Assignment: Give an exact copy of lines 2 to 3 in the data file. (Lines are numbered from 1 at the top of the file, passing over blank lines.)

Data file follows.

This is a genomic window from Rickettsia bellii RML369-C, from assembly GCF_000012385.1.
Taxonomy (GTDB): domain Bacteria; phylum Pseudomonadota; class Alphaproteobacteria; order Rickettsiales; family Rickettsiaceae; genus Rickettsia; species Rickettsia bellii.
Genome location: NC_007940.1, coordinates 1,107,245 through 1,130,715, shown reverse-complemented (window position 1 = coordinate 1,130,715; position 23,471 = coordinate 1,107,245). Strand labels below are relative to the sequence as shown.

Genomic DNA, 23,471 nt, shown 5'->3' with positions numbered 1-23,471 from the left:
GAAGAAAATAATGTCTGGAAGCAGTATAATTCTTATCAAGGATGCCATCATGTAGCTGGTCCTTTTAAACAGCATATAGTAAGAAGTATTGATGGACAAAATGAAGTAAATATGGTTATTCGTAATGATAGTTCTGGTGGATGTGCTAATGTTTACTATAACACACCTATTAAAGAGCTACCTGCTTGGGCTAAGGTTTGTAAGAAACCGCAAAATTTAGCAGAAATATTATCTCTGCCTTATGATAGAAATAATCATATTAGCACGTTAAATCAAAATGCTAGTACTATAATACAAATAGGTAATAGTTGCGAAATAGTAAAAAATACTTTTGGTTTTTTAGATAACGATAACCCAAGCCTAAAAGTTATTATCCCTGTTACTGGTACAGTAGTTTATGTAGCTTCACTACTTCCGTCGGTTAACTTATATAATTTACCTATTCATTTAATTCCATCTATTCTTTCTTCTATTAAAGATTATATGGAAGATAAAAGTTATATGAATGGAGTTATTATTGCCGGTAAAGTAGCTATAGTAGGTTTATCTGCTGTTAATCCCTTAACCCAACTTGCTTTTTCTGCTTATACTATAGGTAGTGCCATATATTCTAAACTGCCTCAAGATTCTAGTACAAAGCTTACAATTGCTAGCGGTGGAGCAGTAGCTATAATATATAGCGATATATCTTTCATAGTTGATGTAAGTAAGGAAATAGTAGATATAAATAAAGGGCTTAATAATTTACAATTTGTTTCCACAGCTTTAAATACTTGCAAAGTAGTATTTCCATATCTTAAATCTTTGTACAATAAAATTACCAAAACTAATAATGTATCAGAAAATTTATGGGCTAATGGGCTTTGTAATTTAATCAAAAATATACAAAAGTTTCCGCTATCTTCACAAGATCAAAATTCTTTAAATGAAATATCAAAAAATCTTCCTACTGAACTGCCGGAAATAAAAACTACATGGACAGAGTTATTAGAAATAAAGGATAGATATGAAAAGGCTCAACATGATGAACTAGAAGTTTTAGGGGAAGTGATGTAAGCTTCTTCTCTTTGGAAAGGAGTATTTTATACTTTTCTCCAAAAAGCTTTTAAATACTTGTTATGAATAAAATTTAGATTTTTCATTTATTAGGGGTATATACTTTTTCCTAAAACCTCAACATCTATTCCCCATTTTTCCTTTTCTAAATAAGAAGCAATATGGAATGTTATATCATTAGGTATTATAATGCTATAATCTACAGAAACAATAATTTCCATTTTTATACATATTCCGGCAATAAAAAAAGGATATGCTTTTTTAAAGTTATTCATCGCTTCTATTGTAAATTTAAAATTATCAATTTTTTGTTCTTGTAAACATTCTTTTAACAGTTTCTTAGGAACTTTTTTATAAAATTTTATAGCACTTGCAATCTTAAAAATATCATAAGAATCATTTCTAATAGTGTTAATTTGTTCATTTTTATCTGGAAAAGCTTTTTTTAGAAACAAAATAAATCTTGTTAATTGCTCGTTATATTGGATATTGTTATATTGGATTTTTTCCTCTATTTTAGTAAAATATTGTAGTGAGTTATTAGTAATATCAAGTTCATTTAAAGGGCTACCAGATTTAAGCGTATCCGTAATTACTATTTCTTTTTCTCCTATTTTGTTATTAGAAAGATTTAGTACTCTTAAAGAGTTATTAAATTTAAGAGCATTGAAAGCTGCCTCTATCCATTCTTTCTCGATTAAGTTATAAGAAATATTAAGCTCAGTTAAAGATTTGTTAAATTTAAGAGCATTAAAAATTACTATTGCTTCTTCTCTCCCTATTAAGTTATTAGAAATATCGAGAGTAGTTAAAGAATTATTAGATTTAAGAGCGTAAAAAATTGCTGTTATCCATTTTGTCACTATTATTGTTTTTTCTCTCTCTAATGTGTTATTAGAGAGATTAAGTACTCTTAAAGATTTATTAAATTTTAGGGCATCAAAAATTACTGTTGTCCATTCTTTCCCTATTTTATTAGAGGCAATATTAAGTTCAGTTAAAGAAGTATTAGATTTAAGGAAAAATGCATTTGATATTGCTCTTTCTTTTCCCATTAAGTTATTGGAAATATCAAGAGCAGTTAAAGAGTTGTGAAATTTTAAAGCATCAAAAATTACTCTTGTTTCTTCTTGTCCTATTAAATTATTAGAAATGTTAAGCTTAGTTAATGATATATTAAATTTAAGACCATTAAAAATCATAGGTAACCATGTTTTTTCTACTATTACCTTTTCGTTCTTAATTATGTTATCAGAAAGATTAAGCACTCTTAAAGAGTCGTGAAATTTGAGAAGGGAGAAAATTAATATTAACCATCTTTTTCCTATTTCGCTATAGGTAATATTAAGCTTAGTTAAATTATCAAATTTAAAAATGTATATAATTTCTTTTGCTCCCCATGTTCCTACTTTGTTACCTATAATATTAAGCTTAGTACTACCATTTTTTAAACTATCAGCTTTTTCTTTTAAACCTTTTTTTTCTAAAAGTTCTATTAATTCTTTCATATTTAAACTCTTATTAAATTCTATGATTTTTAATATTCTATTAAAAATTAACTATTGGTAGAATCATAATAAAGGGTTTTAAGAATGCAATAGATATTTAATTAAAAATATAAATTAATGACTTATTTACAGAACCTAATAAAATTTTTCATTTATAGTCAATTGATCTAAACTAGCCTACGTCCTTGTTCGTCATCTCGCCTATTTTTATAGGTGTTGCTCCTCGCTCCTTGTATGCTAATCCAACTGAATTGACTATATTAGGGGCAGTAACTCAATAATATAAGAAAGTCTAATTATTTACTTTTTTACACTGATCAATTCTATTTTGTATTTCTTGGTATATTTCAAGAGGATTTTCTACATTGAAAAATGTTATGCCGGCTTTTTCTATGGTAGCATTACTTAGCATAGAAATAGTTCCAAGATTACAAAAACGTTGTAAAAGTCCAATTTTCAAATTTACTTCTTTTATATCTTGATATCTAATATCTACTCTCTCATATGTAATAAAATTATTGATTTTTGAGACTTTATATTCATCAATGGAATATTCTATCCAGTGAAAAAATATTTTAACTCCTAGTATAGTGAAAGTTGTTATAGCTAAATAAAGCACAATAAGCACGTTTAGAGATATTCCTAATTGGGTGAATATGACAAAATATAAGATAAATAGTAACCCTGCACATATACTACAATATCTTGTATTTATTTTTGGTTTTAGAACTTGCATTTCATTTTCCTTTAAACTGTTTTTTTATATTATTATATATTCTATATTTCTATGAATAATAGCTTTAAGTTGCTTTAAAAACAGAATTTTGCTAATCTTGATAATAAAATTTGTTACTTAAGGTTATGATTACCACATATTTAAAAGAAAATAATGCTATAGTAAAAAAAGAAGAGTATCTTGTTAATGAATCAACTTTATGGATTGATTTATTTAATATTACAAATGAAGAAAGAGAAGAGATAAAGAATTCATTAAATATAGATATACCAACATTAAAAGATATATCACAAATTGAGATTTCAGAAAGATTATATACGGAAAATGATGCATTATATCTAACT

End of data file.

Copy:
Taxonomy (GTDB): domain Bacteria; phylum Pseudomonadota; class Alphaproteobacteria; order Rickettsiales; family Rickettsiaceae; genus Rickettsia; species Rickettsia bellii.
Genome location: NC_007940.1, coordinates 1,107,245 through 1,130,715, shown reverse-complemented (window position 1 = coordinate 1,130,715; position 23,471 = coordinate 1,107,245). Strand labels below are relative to the sequence as shown.